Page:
Qld's worse off with mortgages
QUEENSLANDERS are 25% worse than the rest of the country when it comes to defaulting on mortgage repayments, according to ANZ data.
The total number of lenders nationally who are three months in arrears is .6%, but in Queensland it is .8%.
The bank’s Australian chief executive, Phil Chronican, raised the worrying spike during a visit to the Sunshine Coast last Wednesday.
“Things like the strong Australian dollar mean tourism is weaker, and with less spend coming into areas that have been traditionally dependant on tourism that has an effect across the business community,” he said prior to a lunch at Montego’s with some customers.
“Particularly with Queensland having some issues with floods, what we’ve tried to do is work with customers.
“If the customer is well intentioned and trying to get back on top, the best thing we can do is keep them in a property or in a business and help
them work their way through it.
“It’s a last resort where you move to repossession, because that tends to lead to a negative outcome for everybody involved.
“We have 800,000 home loans in Australia, and only 105 are mortgagee in possessions, so it is not something we do a lot.”
Mr Chronican, who shifted to ANZ from Westpac in late 2009, said his own business was investigating ways to deal with a weakened economy.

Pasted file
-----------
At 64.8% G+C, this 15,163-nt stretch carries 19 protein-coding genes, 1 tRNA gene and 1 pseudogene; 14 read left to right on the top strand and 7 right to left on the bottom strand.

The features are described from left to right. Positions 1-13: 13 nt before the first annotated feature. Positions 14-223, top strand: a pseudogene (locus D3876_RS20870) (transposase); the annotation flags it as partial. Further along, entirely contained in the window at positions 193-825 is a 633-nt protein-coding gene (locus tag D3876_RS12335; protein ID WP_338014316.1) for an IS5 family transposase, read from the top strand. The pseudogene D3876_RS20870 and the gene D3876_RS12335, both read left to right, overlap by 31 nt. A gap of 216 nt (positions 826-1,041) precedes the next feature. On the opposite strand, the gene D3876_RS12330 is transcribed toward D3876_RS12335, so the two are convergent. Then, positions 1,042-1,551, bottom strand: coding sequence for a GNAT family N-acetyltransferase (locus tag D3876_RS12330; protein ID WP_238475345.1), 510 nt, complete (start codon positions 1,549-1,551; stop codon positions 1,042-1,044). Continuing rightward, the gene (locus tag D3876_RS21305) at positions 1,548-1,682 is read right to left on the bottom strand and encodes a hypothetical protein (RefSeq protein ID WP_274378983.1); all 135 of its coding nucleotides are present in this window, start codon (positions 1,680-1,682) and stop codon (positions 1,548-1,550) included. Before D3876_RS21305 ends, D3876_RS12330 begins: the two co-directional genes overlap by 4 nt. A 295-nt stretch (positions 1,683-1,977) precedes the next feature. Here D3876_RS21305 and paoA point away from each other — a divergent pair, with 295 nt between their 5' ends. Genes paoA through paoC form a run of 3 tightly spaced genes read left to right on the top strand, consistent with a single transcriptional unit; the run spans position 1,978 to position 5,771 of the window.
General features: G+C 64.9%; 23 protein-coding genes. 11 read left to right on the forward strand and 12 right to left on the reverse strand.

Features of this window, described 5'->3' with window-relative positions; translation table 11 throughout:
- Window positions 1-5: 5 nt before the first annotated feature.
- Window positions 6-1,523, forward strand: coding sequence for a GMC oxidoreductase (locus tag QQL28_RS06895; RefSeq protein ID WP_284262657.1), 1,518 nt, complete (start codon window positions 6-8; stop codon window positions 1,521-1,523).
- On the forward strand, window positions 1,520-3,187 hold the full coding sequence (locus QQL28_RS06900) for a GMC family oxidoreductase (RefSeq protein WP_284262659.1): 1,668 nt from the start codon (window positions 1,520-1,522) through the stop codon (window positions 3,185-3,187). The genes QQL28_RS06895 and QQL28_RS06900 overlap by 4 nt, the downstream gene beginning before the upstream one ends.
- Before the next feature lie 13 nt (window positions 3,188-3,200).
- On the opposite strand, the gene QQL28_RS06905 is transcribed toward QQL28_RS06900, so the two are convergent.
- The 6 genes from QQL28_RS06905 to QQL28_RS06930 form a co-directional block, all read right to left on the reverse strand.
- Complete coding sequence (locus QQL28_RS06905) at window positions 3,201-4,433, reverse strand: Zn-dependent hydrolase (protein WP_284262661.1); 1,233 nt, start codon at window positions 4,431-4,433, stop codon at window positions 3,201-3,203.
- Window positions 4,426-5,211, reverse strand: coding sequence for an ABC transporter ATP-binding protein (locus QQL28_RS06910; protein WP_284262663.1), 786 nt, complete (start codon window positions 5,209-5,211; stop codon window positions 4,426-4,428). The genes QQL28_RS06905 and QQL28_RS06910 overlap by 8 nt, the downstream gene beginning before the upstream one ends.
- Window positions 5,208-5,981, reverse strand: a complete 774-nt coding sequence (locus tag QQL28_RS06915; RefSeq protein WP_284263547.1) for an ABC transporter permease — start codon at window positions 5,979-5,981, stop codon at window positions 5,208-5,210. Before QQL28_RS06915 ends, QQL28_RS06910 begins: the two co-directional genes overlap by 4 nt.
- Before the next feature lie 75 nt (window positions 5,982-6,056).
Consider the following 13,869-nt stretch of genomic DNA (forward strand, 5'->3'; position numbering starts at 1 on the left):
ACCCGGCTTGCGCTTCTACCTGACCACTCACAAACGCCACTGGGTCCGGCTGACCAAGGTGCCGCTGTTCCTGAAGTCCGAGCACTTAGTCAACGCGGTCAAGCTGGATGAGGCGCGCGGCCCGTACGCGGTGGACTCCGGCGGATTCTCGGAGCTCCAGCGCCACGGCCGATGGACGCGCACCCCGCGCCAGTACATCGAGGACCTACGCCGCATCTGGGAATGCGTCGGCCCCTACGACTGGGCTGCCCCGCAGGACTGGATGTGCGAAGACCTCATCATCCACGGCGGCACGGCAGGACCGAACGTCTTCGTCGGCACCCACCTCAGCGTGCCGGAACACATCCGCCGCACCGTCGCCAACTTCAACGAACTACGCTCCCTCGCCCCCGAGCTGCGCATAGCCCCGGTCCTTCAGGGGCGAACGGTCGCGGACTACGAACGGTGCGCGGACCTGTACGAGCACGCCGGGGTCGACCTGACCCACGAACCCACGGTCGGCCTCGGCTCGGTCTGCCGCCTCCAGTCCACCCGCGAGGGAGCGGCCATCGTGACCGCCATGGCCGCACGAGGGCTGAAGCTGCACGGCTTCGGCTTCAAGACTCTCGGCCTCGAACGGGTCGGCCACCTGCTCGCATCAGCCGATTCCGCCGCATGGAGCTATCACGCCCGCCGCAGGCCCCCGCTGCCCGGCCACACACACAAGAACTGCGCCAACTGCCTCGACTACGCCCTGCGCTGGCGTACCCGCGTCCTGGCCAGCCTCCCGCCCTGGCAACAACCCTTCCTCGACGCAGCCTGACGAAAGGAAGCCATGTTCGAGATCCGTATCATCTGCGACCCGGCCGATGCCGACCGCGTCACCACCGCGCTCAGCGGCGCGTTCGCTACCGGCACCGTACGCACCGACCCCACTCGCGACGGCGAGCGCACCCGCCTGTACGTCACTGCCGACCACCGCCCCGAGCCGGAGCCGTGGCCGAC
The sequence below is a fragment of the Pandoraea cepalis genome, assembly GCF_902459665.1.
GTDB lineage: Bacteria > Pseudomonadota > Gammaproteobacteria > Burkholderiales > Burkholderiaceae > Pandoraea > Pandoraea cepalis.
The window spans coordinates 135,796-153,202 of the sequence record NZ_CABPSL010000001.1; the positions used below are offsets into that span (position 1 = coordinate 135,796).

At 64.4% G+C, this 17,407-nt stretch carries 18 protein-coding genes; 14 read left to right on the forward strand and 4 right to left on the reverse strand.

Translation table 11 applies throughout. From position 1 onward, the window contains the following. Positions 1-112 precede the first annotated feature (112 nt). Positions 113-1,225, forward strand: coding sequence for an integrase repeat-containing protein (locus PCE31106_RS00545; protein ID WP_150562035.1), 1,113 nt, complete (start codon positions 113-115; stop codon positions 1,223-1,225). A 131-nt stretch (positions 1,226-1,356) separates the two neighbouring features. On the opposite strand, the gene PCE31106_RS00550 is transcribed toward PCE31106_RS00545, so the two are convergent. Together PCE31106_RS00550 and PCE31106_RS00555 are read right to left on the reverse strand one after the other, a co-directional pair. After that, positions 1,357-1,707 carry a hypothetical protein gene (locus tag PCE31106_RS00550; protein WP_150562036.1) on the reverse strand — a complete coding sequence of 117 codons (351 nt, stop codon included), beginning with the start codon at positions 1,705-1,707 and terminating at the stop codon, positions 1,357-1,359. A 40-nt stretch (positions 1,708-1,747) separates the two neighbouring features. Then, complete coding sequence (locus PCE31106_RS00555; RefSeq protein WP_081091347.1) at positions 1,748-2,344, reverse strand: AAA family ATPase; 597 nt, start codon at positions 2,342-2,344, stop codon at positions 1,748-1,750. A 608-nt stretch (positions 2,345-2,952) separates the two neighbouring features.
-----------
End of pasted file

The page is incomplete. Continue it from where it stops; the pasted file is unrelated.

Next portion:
He said the bank was looking at restructuring the branch network in future in response to over-the-counter transactions declining 4% a year.
“That tells you the nature of a branch has to move from being a transaction centre to a place where you come to talk about banking needs, opening a new account or getting a mortgage.
“We are becoming sales, information and support centres rather than transaction centres.
“That may mean fewer tellers but more service consultants, more advice and places we can use as a hub where people come to meet with a specialist rather than day-to-day transactions.
“I still think there’s a case for a national network. I don’t think we will move away from being many hundreds of branches.
“We have 820 at the moment, it’s hard to imagine you can get national coverage without having that.”
He said ANZ may also reduce the number of suburban city branches to further consolidate.
“Credit standards generally had weakened prior to the crisis and we are seeing a reversion to more normal credit standards at the moment.
“It might feel like it’s tightening from a borrower’s viewpoint but we are quite keen to lend on good quality business.”